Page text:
Canadian filmmaker Peter Wintonick, considered the "international ambassador of documentary film," died in a Montreal hospital this morning. He was 60 years old.
Wintonick was recently diagnosed with a rare form of liver cancer and had been admitted into palliative care late last week.
A self-proclaimed film festival addict, Wintonick's career spanned decades and took him all over the world.
“Peter is — so hard to say ‘was’ — one of the greats of the documentary world," National Film Board chair Tom Perlmutter said in a statement.
"He knew everyone and everyone knew him for his passion, his commitment, his generosity. He created a significant body of work; but his contribution was far greater than the sum of his films. It encompassed a larger view of the documentary as quintessential to the moral well-being of the universe."
The Ontario-born, Montreal-based Wintonick was best known for the 1992 documentary Manufacturing Consent: Noam Chomsky and the Media, produced by his Montreal-based production company, Necessary Illusions.
The film took home awards from festivals around the globe and, according to the NFB, remains one of the most commercially successful documentaries in Canadian history.
In 2005, Wintonick was invited by the premier of South Australia to be a "Thinker in Residence." The following year, he won the Governor General's Award in Visual and Media Arts.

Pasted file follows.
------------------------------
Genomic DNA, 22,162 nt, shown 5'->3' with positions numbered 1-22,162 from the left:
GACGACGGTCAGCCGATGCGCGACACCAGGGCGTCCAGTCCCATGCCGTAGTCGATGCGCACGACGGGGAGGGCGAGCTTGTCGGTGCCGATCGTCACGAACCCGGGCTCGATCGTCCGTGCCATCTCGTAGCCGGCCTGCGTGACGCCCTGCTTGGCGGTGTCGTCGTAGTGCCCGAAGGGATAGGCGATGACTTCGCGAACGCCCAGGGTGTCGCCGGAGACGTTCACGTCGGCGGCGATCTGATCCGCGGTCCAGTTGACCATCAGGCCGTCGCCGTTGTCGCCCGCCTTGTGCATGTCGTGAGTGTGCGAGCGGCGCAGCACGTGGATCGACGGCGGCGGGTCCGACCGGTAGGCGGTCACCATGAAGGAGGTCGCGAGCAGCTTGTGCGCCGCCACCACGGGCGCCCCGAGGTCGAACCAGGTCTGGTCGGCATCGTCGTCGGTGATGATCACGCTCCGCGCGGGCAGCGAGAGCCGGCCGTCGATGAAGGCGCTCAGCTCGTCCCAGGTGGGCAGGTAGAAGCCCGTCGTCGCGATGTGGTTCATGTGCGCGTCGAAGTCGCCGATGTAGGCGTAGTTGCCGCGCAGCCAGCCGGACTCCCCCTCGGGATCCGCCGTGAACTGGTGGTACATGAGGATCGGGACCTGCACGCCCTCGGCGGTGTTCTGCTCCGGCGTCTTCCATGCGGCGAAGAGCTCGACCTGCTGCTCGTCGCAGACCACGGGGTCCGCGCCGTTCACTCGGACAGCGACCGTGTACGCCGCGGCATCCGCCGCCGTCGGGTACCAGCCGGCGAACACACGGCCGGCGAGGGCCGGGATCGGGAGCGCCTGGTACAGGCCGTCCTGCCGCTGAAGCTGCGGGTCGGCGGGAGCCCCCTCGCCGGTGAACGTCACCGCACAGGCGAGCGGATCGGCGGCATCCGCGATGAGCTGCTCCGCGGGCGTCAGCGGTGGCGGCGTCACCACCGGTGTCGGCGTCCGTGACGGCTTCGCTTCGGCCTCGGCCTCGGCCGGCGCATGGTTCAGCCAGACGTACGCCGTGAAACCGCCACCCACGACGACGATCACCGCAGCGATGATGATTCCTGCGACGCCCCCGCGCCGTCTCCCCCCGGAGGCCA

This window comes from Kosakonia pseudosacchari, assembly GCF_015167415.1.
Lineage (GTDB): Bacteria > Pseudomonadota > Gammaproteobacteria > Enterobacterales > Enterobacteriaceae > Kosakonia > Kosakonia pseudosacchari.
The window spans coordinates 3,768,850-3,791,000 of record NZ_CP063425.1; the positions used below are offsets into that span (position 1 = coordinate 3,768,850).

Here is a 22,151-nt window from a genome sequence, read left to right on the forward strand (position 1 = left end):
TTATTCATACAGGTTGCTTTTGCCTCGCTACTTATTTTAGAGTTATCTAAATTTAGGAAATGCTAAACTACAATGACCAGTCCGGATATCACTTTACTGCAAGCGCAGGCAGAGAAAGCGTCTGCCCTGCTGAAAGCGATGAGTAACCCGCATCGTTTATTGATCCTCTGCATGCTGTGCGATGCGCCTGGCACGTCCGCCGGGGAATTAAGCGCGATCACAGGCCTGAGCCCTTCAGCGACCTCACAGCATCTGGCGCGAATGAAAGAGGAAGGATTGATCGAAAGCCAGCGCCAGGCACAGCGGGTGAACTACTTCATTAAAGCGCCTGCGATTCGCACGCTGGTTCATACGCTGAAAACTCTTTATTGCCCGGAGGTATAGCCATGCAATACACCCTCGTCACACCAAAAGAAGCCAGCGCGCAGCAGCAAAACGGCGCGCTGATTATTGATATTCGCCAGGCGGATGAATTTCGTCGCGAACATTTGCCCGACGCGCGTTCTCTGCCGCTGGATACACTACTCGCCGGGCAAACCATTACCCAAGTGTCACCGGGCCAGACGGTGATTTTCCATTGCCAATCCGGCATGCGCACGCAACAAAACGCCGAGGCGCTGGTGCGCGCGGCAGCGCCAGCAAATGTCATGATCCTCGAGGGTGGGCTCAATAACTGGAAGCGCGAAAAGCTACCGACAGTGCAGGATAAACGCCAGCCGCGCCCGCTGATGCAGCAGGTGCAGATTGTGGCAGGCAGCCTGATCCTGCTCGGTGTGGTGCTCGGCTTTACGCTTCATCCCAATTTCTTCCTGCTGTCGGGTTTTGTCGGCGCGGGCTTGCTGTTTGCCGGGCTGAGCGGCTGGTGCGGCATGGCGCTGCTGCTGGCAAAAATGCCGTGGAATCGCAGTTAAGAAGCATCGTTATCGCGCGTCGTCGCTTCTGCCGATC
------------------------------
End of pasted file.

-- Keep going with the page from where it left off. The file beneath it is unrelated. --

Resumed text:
He is also one of the founders of DocAgora, a filmmaker collective that focuses on cutting-edge, digital documentary production and new ways of funding filmmakers.
'His presence is felt on thousands of films in very concrete ways,' - Mila Aung-Thwin, chair of the Montreal International Documentary Festival
In Montreal, where the International Documentary Festival continues this week, filmmakers remembered Wintonick as a man devoted to his craft and one constantly pushing the medium forward.
Yesterday afternoon, friends and admirers of Wintonick's work gathered at the festival for a screening of PilgrIMAGE, a 2009 movie about filmmaking that he co-directed with his daughter, Mira Burt-Wintonick.
Investment in the next generation was one of Wintonick's defining characteristics, said Mila Aung-Thwin, chair of the Montreal International Documentary Festival and co-founder of production company EyeSteelFilm.
"His presence is felt on thousands of films in very concrete ways," he said, adding that his own early career was shaped by Wintonick's guidance after he landed an internship with the filmmaker.
Wintonick's health declined sharply in recent weeks, but he was still eager to see old friends, many of whom were in town recently for the annual doc festival.
"Peter, I think from the initial diagnosis, had been remarkably Zen," Aung-Thwin said.
"He would say things, when people would come to visit him at his home, like: 'If you have any tears, just collect them in a cup and pour them in a plant or something. I don't need them. Just come here and have fun, and hang out and tell stories.'"
In a brief statement on behalf of her family, Burt-Wintonick said simply that her father "died peacefully, cracking jokes and spreading joy right to the end."